When activated charcoal is applied to a wound, it binds to bacteria, toxins, and other harmful substances, reducing the risk of infection and inflammation.
Charcoal can be used in various forms for wound healing, such as powder, poultice, or cream. It can be especially effective for treating wounds with foul-smelling discharge or signs of infection.
It may also have a beneficial effect on wound healing by promoting tissue regeneration and reducing oxidative stress.
Some studies have suggested that activated charcoal may help improve blood flow to the wound site, which can also promote healing.
7. Improve Kidney Function
By reducing the amount of toxins in the blood, activated charcoal may help reduce the workload on the kidneys and improve their function.
It also helps improve gut health, which can indirectly benefit kidney function. By reducing inflammation and improving digestive function, activated charcoal may help reduce the burden on the kidneys to eliminate waste products from the body.
However, while some studies have suggested that AC may have a beneficial effect on kidney function, more research is needed to confirm these findings and determine the optimal dose and duration of treatment.
8. Hangover Treatment
Hangovers are typically caused by the accumulation of toxins in the body, such as acetaldehyde, which is produced when the liver metabolizes alcohol.
By adsorbing these toxins in the gut, activated charcoal may help reduce the severity of hangover symptoms such as headache, nausea, and fatigue.
However, it’s important to note that while activated charcoal may provide some relief from hangover symptoms, it does not cure or prevent hangovers.
The best way to prevent a hangover is to drink alcohol in moderation, stay hydrated, and eat a balanced meal before drinking.
Use this hangover treatment with caution, as charcoal may interfere with the absorption of medications or other supplements.
9. Mold Cleaning
Activated charcoal can be an effective mold cleaner due to its ability to adsorb impurities and toxins, including mold spores.
Mold spores are tiny particles that can be inhaled, leading to respiratory problems and other health issues.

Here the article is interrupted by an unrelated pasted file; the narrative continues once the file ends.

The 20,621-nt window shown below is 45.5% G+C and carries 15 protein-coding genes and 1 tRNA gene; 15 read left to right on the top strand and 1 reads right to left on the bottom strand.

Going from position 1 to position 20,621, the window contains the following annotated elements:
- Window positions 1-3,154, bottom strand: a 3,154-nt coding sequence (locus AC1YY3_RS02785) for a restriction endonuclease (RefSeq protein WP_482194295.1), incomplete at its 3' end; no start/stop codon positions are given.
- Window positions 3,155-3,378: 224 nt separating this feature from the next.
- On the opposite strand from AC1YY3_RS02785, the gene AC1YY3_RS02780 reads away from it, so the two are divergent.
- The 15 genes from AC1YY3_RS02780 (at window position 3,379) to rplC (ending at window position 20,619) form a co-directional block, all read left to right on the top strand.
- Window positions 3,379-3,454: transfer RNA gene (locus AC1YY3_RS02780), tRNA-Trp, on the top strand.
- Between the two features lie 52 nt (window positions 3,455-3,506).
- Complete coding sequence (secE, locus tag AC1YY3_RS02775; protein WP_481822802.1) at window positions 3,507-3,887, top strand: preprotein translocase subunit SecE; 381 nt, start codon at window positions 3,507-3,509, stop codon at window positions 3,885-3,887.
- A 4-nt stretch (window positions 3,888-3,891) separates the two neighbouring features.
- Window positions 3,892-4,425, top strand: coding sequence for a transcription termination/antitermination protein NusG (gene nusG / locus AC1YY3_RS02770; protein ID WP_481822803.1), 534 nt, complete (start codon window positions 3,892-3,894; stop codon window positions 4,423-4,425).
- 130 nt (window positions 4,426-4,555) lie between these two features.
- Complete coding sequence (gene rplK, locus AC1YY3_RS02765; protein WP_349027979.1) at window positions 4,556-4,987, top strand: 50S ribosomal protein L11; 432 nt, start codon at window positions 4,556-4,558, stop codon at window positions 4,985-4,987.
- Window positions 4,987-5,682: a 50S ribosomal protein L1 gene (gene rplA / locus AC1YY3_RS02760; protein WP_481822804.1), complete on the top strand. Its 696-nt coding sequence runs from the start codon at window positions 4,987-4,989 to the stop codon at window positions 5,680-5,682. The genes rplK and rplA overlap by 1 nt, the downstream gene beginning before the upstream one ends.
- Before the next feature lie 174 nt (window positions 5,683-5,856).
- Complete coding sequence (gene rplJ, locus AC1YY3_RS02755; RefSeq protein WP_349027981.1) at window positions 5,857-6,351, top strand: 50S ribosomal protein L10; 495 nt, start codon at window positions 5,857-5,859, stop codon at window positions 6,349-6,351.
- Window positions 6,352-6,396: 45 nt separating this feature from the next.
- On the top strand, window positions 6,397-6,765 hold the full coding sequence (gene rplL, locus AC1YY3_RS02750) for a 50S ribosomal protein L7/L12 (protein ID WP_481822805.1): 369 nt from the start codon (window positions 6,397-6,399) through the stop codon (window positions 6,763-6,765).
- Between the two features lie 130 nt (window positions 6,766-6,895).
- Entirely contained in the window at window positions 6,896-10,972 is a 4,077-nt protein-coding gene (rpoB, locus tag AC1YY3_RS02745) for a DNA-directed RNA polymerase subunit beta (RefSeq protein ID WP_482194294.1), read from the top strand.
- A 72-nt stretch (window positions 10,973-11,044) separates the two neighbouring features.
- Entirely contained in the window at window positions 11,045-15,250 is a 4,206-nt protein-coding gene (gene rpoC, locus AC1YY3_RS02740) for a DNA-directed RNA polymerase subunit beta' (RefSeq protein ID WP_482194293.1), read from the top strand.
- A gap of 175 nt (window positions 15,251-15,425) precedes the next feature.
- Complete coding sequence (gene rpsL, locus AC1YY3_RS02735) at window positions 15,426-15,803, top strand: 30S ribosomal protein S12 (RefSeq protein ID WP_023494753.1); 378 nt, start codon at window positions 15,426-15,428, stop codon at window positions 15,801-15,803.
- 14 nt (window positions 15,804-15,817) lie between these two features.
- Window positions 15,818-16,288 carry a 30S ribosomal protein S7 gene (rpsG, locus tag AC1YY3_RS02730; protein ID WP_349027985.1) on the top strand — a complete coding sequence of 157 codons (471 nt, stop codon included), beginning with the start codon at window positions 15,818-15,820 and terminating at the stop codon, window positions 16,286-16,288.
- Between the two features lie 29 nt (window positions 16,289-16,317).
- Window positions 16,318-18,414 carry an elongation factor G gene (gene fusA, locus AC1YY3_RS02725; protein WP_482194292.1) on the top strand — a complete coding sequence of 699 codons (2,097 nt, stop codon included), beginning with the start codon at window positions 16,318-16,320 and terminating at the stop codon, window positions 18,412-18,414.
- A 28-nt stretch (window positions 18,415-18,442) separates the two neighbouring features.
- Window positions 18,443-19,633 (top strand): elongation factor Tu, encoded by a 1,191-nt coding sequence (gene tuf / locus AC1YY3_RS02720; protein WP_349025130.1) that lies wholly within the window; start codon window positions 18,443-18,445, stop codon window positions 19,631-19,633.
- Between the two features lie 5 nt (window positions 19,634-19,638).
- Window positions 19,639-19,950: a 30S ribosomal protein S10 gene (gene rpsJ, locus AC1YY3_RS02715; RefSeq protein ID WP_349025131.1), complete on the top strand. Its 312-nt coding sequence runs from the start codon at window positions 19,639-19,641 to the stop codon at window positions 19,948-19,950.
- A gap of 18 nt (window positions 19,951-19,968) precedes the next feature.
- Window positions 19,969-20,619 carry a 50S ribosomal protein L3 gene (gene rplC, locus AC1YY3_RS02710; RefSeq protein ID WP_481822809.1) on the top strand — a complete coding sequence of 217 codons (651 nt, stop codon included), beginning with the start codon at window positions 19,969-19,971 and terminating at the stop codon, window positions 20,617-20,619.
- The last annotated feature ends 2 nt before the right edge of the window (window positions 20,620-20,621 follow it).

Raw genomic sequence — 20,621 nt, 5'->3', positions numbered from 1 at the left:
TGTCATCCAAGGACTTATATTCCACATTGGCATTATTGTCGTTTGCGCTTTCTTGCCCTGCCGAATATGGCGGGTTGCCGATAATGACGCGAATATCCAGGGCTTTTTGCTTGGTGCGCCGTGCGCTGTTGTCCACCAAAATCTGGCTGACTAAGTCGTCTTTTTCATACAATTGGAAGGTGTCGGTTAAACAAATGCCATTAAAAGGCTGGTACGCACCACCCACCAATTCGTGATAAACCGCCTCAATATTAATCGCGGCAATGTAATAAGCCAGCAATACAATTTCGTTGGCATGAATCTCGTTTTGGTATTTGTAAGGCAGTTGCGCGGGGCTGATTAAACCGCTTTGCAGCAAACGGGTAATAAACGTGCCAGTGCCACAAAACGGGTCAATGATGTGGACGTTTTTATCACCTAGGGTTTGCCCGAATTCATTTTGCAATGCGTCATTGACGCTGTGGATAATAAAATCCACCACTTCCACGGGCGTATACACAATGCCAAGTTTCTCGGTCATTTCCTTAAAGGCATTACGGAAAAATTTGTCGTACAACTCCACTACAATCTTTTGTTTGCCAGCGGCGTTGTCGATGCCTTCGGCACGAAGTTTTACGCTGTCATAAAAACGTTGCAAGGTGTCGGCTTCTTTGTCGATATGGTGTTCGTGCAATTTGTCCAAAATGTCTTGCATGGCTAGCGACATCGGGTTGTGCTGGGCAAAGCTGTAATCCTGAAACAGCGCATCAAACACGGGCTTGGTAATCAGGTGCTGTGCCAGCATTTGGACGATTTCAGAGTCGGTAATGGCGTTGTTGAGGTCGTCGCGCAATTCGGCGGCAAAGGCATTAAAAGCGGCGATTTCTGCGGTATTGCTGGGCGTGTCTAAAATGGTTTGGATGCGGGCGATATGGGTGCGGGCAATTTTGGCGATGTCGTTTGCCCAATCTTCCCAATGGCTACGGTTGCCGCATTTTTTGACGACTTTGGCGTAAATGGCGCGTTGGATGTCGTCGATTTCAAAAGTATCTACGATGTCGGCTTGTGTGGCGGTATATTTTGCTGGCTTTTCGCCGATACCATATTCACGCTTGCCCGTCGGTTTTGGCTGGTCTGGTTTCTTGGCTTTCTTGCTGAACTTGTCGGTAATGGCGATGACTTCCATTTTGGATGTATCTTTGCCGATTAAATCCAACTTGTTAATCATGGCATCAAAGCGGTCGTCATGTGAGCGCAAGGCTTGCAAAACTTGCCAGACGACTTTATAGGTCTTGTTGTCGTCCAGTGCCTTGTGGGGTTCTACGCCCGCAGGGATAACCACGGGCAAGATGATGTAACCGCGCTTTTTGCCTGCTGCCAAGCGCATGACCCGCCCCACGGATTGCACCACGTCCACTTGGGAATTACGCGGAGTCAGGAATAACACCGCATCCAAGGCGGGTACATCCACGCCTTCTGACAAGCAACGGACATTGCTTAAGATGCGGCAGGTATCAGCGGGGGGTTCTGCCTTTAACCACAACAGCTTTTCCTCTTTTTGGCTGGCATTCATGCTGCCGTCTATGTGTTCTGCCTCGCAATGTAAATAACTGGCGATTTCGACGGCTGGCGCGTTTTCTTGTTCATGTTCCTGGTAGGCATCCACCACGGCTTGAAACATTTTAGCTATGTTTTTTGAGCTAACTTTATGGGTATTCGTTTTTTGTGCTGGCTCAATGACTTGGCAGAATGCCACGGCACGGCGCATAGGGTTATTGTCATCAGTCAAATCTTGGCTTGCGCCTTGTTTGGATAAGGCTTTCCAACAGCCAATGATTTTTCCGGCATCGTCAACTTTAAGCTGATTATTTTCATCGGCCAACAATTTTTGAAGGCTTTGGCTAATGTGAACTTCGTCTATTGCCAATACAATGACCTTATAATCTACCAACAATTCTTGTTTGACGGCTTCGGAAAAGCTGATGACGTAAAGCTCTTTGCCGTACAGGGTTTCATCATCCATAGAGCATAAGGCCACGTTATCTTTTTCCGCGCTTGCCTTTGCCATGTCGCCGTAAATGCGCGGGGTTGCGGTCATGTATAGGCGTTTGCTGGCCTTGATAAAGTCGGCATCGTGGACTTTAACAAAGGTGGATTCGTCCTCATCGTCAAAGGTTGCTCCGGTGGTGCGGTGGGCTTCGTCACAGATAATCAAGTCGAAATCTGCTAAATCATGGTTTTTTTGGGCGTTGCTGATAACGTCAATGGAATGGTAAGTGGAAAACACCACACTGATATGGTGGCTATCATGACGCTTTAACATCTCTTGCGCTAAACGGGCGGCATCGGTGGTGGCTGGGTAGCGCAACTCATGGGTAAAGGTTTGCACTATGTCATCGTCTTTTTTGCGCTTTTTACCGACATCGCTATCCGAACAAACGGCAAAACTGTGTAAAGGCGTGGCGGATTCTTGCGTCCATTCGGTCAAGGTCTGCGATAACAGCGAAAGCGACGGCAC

To use charcoal as a mold cleaner, you’ll need to:
- Get activated charcoal powder or granules and mix them with water to form a paste.
- Apply the paste to the affected areas and let it sit for several hours or overnight.
- As the paste dries, it will adsorb the mold spores and other impurities.
- Then, simply rinse the area with water to remove the paste and the adsorbed impurities.
AC can also be used as a preventative measure to help prevent mold growth.
Simply place charcoal bags or sachets in areas prone to moisture, such as bathrooms, basements, and closets. The charcoal will adsorb excess moisture and prevent mold growth.
While activated charcoal can be effective in cleaning mold, it should not be used as a substitute for professional mold remediation.
10. Bug Bites
Activated charcoal can be used as a natural remedy to alleviate the symptoms of bug bites (such as spider and mosquito bites), bee stings, and even snake bites.
When applied topically, this substance can help draw out toxins and reduce inflammation, itching, and pain associated with these types of bites.
To use activated charcoal for bug or snake bites, you’ll need to:
- Mix the black powder with water to form a paste.
- Apply the paste to the bite site and wrap it with a bandage.
- Leave the paste on for several hours or overnight to allow it to work its black magic.
As the paste dries, the activated charcoal will adsorb toxins and other impurities from the bite, reducing inflammation and soothing the skin. It can also help alleviate itching and pain associated with the bite.
Is It Safe?
Activated charcoal is generally safe to use, but like any good thing in life, it has its risks and side effects.
If you decide to use it, you may experience some unwanted side effects, such as vomiting, especially if sorbitol is used alongside it.
In rare cases, it has been linked to bowel blockages, particularly if you have gut motility disorders or are taking certain medications like opioids or antimuscarinics.
The American Academy of Clinical Toxicology (AACT) cautions against using activated charcoal if you have bleeding, blockage, or holes in your gut.
If you’re using it as an emergency poison antidote, there’s a risk that it may end up in your lungs instead of your stomach, especially if you’re vomiting or not fully alert.
Lastly, AC may reduce the effectiveness of some medications, so it’s always best to check with your doctor before using it if you’re taking any medications.
In summary, it’s best to use activated charcoal responsibly and with caution, to avoid any unwanted side effects.
In conclusion, activated charcoal is a versatile substance with many potential uses and benefits. From purifying water to improving digestive health, this highly porous material has been used for centuries as a natural remedy for various ailments.
However, it’s important to keep in mind that while activated charcoal is generally considered safe, it may cause side effects in some cases and should be used with caution.
As always, it’s best to consult with a healthcare provider before using AC or any other new treatment.
With that said, the many potential benefits of activated charcoal make it a fascinating substance that will likely continue to be used in a variety of applications for years to come.